Life is such a fragile thing. While we know that fact, at least philosophically, many of us are thankfully spared from having to confront it on a day-to-day basis. Based on the bestselling novel of the same name by Lisa Genova, Still Alice is the deeply moving character study of what happens to a person who loses her very identity to the ravages of early-onset Alzheimer’s disease. Julianne Moore’s performance as Alice – a highly intelligent, respected linguistics professor – devastated and humbled me.
This is a performer at the very top of her game. The subtlety Moore displays is pulverizing as her character quickly descends from someone who took pride in her mental capacity, and was the matriarch of her family, to a barely functional shell of her former self. Performances like this are why films like Still Alice can be such a gift: it shows us, in a beautiful and graceful way, how heart wrenching the loss of a loved one can be. Moore is helped every step of the way by directors Richard Glatzer and Wash Westmoreland to make Alice a fully realized character.
The scene in which Alice first seeks the help of a neurologist to figure out what is wrong with her is a stand out example of Glatzer and Westmoreland’s thoughtful stylistic choices. This moment lasts approximately three minutes and consists of a single unbroken shot: Alice’s reaction to the dreaded news of what her recent memory troubles might mean. In a movie landscape that has been shaped more and more over the last three decades by so called “MTV style” editing, in which the average shot length seems to get shorter and shorter each year, this scene boldly refuses to cut. It holds, and holds, and holds. Moore’s face shows every thought of disbelief, shock, and horror as the news sinks in.
The camera choices by the directors and their cinematographer, Denis Lenoir, also mesh stylistically with the story they lovingly tell. Almost the entire film is shot with extremely shallow depth of field, many times making Moore the only subject in the frame that’s in focus. Over the course of the film, this gives the impression that Alice is increasingly cut off from the people she loves, as she is enveloped by her disease. These cinematographic elements, which highlight the cruelty of Alzheimer’s from a patient’s perspective, almost certainly originate with co-director Glatzer’s own diagnosis with ALS just prior to the start of shooting. It’s easy to see why Alice’s story is so lovingly told.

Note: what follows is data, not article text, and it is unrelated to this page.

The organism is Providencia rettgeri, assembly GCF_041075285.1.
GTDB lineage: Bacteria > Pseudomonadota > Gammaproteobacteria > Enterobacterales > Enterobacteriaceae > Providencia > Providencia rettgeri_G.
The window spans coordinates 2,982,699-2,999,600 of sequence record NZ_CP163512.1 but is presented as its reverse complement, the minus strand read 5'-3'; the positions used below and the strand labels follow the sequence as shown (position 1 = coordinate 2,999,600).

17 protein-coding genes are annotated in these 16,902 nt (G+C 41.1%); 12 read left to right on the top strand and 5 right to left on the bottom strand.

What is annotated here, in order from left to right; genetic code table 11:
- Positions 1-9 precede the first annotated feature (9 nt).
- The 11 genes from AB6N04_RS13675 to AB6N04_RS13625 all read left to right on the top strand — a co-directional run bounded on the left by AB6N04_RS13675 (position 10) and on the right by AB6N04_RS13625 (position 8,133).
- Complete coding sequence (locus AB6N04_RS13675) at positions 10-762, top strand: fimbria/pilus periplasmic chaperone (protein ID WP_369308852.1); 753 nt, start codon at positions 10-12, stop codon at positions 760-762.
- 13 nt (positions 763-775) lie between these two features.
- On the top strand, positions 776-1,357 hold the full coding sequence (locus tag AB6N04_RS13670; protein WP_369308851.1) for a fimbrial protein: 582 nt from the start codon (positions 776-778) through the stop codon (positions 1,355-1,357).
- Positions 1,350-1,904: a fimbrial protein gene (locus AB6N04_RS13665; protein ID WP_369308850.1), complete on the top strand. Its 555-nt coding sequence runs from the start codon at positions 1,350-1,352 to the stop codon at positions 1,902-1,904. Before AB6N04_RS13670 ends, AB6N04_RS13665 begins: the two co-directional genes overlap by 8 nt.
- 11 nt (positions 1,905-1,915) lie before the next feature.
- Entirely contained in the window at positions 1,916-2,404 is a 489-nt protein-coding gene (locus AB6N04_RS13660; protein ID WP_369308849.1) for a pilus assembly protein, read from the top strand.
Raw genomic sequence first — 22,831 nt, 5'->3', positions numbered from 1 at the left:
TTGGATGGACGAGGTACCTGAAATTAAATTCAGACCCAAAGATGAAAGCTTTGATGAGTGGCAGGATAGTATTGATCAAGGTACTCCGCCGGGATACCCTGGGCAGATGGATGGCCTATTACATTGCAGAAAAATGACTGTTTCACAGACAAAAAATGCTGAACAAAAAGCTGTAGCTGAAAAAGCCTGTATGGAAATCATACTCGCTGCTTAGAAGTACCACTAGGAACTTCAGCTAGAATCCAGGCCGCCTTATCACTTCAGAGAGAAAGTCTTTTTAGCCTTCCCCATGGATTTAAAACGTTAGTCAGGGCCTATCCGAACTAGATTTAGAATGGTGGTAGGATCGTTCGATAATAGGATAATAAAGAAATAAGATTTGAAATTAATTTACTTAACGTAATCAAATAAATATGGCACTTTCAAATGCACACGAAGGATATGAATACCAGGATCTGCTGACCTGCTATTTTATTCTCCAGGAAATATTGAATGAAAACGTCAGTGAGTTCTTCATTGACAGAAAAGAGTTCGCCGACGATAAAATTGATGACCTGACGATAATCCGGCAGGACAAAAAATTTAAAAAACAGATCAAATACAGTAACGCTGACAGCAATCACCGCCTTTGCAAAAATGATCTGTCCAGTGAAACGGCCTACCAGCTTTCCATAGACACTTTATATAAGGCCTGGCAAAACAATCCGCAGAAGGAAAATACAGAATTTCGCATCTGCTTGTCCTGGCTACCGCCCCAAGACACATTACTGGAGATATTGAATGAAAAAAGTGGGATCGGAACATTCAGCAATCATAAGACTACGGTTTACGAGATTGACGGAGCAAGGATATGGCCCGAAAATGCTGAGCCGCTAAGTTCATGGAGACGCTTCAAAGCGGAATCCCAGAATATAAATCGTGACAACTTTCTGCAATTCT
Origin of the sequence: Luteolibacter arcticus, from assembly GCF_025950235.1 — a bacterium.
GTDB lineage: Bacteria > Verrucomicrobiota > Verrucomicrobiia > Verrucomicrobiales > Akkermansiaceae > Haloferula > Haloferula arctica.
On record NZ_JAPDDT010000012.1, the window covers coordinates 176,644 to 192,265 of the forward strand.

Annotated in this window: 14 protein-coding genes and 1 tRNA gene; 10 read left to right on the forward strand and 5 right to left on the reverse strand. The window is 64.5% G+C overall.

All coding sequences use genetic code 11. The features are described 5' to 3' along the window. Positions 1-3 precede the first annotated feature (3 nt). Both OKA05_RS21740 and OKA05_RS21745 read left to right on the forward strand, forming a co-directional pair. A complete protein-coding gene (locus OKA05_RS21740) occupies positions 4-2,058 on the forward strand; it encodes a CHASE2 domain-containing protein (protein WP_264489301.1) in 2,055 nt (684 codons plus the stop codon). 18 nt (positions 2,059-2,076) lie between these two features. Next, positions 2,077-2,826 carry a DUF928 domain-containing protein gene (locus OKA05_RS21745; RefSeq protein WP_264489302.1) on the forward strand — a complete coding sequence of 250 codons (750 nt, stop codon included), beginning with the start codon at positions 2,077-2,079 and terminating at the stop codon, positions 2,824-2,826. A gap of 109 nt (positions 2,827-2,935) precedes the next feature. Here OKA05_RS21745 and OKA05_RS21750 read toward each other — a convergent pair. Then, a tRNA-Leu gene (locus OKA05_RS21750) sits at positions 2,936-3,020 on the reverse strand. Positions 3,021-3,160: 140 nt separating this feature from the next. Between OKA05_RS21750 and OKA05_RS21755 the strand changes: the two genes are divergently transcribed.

It isn’t fair to hold the rest of the cast up to the outrageously high standard Moore sets here, and perhaps that’s why they seem to fall short. Alec Baldwin comes off as too straight forward as Alice’s husband, John; merely doing what the script and story need him to do. But with no real depth or attention to detail, Baldwin gives the impression that any actor could have stepped into the role. Kristen Stewart as Lydia, one of Alice’s daughters and the black sheep of the family, continues her career of unappealing performances. She gets to be contrarian, moody, and put out with the world; right in line with Stewart’s public persona, except her acting is woefully inadequate and she has close to zero charisma on screen.
Lydia wants to be an actor despite her mother’s disapproval, which also seems tailor-made for Stewart but she really is a drag on the entire movie. In the last act Lydia and Alice have a series of scenes that should be very touching, but because of Stewart, I couldn’t quite get there. Indeed, the final scene is a heartbreaking reflection on the devastation that a disease like Alzheimer’s inflicts on its victims, but Stewart’s presence alone threatens to derail the film completely. Luckily, Julianne Moore is there to give the moment the crushing impact it needs.
This example of unfortunate casting does not keep Still Alice from being a transcendent experience. Composer Ilan Eshkeri does his part by delivering a quiet, elegiac piano heavy score that perfectly matches the movie’s tone. It’s a film that reminds us to make the most of every day we have, because life can take a sudden turn for the worse when we least expect it.